In dynamic and fast-paced setting such as a large international school, the quality at which teachers and leaders are professionally developed can mean the difference between chaos and clockwork.
After all, the provision of teaching, and the way staff interact with one another professionally, can have a significant impact on the school’s overall culture and how it is perceived in the wider community.
This is something that Dr Eddie Groughan had in mind when he took on the role of principal at the Australian International School (AIS) in Singapore in August 2017.
One of the reasons he took up the role, said Groughan, was because of the quality of the school’s senior staff.
“I had worked with the in-coming Head of School, Andre Casson, previously, as well as the Head of the Early Learning Village, Adam Patterson, and his Deputy, Rachael Symes,” Groughan told The Educator Asia.
“Given the qualities and professionalism of such people, I knew the school would be exceptionally well-organised. Additionally, being a part of a global family of schools, through Cognita, meant my own learning would be enhanced through drawing experience from colleagues all over the world.”
Five-hundred kilometers north of AIS at the Australia International School Malaysia (AISM), principal, Tim Waley, uses a “distributive” leadership style that involves delegation with clear levels of accountability.
“A wise mentor of mine once said that you cannot be an expert on everything and that in such a role [school principal] it is important to surround yourself with experts in areas that you are not,” Waley told The Educator Asia.
“I operate from such a standpoint because, as a committed lifelong learner, I believe it is critical that others see me as a responsive, responsible and interested leader who is willing to encourage those with skills and capacities to bring them to the fore in order that others will benefit.”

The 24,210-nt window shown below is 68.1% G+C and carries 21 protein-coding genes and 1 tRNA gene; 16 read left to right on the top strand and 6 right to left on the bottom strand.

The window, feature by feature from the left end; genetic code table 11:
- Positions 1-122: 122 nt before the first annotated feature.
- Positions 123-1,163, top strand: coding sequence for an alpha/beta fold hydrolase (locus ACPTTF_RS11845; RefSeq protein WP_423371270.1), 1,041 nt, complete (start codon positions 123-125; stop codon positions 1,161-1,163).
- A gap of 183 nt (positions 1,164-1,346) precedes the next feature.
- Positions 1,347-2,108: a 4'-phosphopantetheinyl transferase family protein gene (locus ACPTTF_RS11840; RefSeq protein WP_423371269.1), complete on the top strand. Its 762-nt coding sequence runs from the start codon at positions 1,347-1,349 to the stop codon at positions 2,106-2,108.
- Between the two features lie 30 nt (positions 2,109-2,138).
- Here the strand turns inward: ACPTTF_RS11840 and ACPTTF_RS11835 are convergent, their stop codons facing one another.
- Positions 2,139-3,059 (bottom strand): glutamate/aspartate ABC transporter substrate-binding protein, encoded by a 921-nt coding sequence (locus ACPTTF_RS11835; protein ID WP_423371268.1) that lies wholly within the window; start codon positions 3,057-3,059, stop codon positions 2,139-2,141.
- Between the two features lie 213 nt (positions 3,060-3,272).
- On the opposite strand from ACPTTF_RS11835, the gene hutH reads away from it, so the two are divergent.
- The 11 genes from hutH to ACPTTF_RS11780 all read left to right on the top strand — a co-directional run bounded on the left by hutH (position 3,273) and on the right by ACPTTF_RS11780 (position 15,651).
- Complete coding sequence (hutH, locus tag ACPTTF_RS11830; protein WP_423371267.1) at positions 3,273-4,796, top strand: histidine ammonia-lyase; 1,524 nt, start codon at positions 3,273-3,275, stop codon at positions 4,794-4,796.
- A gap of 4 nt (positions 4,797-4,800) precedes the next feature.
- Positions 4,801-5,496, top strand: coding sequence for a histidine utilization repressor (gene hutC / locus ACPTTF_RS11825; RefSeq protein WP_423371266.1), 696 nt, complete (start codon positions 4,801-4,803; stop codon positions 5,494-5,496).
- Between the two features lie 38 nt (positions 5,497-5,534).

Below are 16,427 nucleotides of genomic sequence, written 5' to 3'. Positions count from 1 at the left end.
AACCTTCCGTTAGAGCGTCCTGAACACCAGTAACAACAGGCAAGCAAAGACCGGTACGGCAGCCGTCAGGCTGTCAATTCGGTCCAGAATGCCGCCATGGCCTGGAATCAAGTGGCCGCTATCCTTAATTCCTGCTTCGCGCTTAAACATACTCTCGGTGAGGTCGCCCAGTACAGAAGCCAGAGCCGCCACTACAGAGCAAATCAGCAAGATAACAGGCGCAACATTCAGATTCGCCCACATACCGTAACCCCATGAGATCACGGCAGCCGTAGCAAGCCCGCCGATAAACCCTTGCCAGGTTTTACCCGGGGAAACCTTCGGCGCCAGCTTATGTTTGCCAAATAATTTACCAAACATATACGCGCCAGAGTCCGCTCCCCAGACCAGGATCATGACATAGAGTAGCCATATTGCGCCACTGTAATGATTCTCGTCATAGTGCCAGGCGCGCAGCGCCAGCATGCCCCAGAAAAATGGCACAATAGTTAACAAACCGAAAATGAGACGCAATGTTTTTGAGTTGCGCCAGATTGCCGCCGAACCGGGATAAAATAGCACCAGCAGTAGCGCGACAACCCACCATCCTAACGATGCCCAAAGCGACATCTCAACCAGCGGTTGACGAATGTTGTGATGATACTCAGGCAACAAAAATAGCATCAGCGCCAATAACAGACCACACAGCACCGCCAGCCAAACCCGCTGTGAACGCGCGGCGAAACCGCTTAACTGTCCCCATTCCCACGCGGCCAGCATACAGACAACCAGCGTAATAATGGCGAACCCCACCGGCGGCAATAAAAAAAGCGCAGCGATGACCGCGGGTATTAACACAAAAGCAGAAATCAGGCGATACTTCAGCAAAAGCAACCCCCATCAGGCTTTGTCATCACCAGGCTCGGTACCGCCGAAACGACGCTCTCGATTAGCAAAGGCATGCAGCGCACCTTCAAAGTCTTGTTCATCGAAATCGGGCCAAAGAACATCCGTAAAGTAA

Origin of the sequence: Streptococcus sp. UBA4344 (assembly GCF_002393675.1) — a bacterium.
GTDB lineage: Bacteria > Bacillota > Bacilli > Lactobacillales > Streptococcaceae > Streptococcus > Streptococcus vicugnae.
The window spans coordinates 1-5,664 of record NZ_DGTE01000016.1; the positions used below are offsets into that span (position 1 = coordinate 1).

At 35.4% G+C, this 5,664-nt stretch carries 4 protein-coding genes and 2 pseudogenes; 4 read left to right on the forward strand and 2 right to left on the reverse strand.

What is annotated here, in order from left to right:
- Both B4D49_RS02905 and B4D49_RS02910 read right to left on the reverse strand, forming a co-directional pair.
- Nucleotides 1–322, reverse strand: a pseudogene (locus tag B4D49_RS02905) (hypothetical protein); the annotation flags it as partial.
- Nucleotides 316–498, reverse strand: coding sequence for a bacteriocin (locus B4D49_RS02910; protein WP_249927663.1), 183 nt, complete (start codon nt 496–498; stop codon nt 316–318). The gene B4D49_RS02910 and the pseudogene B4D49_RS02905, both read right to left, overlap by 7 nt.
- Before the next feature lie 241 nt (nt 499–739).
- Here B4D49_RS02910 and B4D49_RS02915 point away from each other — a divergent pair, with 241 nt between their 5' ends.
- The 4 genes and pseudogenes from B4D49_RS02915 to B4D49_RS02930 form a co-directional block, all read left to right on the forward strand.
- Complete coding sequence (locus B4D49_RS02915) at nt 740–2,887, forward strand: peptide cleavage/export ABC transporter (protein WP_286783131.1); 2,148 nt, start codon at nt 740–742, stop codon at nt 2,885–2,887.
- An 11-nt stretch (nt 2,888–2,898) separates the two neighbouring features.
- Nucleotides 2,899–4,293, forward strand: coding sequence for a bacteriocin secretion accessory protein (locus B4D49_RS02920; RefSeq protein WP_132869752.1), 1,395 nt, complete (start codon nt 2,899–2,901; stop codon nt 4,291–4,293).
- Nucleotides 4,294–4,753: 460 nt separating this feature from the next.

Waley sees a critical part of his role as being able to develop and support staff who have the ability, enthusiasm, drive and vision to take on the challenges of leadership.
“Indeed, the very future of educational leadership in our world depends on my and others’ efforts to progress the aspiring leaders of tomorrow,” he said.
“My mantra is that, in an organisation, no-one is more important than anyone else.
Another school leader, Hong Kong International School (HKIS) Associate Provost, Don Drake, said his school hosts a variety of professional growth opportunities for all educators throughout the South East Asia region.
This, he said, allows school leaders to consider one another’s professional practice and gain a unique insight into how issues around health and well-being are being addressed at the highest levels of school leadership.
“Recent events include our third annual APPEC – [Asia Pacific Physical Educators Conference] targeted towards best practices around physical health and mental wellness,” Drake told The Educator Asia.
“In addition, we held our ninth Annual Literacy conference in support of best practices in Early Childhood and Elementary reading and writing practices in January. We also have a regional conference in Chinese Studies related to the Language Acquisition and Articulation.”
High on HKIS’s list of educational priorities is assuring “an excellent quality of education” for all of the school’s students as well as the continuous improvement of professional practice.
“We strive to provide a dynamic learning-based culture where all educators can experience significant professional and career growth,” Drake said.